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Out from the ShadowsAnalytical Feminist Contributions to Traditional Philosophy$
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Sharon L. Crasnow and Anita M. Superson

Print publication date: 2012

Print ISBN-13: 9780199855469

Published to Oxford Scholarship Online: May 2012

DOI: 10.1093/acprof:oso/9780199855469.001.0001

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Who Is Included?

Who Is Included?

Intersectionality, Metaphors, and the Multiplicity of Gender

Chapter:
(p.493) 18 Who Is Included?
Source:
Out from the Shadows
Author(s):

Ann Garry

Publisher:
Oxford University Press
DOI:10.1093/acprof:oso/9780199855469.003.0019

Both traditional philosophy and feminist philosophy stand to gain in richness, inclusivity, and applicability to real life by reflecting intersectional analyses in their theories. I encourage such reflection by advocating a concept of intersectionality based on family resemblance analyses. I caution against asking too much of intersectionality or of the metaphors used to explain it: intersectionality provides standards for the uses of methods or frameworks rather than theories of power, oppression, agency, or identity. I test my approach against María Lugones's argument in “Heterosexualism and the Colonial/Modern Gender System” (Hypatia 2007) to determine, in particular, whether we can successfully resist a move to create multiple genders for women. If we can resist this move, then we can answer the objection that intersectionality fragments women both theoretically and politically. My intention is to present a modest and flexible concept of intersectionality that can be of use to many kinds of philosophers and other theorists.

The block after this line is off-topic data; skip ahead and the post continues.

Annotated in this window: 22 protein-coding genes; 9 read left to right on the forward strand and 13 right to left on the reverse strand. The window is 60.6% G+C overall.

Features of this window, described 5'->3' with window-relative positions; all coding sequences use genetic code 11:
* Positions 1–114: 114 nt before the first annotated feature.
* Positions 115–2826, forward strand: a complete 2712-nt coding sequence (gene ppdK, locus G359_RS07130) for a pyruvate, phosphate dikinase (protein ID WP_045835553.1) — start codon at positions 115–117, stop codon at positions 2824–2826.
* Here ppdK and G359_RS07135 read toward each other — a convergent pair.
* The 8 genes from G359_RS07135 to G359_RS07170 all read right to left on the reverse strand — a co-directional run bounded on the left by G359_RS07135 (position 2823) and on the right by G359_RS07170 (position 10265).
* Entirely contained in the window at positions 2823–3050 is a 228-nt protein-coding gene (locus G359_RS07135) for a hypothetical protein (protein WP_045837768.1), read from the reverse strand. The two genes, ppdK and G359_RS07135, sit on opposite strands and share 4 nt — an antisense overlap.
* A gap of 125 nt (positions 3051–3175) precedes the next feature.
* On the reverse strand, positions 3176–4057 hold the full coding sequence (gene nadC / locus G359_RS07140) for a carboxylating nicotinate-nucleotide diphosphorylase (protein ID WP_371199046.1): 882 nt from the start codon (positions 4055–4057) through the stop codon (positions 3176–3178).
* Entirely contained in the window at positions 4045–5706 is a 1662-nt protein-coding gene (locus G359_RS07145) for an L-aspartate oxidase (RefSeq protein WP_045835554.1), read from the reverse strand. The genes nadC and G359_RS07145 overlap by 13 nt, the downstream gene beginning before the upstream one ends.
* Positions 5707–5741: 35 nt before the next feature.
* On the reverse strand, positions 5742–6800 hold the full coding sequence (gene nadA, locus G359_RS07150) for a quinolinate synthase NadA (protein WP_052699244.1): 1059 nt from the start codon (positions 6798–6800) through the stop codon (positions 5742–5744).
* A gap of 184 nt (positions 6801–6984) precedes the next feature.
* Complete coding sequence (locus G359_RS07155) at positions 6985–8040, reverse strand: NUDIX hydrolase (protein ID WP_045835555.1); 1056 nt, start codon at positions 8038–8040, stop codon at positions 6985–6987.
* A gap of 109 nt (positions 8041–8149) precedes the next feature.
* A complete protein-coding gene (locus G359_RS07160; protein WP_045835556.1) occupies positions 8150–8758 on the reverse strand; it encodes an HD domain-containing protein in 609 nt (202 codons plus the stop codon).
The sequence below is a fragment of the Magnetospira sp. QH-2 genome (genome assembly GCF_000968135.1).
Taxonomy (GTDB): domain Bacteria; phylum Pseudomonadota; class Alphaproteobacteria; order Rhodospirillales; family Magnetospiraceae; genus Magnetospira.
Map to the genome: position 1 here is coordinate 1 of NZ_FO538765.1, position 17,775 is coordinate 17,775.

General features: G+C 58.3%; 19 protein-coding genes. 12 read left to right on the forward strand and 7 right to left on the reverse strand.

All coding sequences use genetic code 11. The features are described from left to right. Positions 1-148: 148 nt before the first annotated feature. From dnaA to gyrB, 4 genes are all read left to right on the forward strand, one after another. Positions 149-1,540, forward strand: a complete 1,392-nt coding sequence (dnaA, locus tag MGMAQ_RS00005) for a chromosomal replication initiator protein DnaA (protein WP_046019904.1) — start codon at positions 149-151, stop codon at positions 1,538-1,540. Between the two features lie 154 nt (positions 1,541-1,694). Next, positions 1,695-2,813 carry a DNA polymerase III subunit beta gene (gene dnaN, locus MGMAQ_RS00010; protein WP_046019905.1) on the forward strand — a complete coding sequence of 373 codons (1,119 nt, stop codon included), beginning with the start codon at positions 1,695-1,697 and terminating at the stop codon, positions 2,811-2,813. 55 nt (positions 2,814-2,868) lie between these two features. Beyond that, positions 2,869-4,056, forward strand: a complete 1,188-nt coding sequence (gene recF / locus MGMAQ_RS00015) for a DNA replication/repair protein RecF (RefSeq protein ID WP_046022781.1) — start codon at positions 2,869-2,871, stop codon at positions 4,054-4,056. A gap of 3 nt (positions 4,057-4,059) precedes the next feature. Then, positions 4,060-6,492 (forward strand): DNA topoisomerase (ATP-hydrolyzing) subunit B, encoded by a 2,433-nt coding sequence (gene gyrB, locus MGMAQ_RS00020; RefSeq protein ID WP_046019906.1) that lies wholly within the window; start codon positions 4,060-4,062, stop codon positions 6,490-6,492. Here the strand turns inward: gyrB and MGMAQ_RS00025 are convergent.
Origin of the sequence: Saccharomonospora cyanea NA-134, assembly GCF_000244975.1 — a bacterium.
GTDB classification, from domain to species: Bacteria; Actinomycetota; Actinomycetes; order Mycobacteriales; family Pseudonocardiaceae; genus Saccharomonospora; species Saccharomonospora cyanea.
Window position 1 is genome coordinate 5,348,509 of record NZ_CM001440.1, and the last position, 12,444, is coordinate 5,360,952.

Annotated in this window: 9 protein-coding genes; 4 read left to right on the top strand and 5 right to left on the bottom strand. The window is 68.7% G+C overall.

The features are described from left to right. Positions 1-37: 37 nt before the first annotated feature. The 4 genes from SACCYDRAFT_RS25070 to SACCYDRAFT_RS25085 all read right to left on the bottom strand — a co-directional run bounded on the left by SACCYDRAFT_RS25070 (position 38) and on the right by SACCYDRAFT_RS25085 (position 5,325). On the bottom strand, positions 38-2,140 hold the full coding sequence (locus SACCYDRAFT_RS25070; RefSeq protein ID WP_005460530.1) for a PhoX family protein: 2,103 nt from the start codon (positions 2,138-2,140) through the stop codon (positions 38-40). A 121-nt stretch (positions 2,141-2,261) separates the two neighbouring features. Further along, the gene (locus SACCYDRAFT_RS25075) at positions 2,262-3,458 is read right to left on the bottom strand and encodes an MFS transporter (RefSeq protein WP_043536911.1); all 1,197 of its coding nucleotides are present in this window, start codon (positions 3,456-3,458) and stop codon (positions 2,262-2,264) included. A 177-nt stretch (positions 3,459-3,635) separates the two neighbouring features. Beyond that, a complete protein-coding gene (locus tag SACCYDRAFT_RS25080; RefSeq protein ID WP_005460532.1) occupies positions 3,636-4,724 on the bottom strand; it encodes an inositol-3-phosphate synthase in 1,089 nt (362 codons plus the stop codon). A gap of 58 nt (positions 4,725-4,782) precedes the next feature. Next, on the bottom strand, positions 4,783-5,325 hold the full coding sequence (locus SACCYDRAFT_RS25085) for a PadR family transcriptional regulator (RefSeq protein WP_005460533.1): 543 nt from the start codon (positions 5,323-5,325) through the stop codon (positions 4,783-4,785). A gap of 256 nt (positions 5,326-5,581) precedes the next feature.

Keywords:   intersectionality, gender, analysis of, family resemblance, metaphor, philosophical method, Lugones, Maria, Zack, Naomi, Wittgenstein, Ludwig, colonial modern gender system

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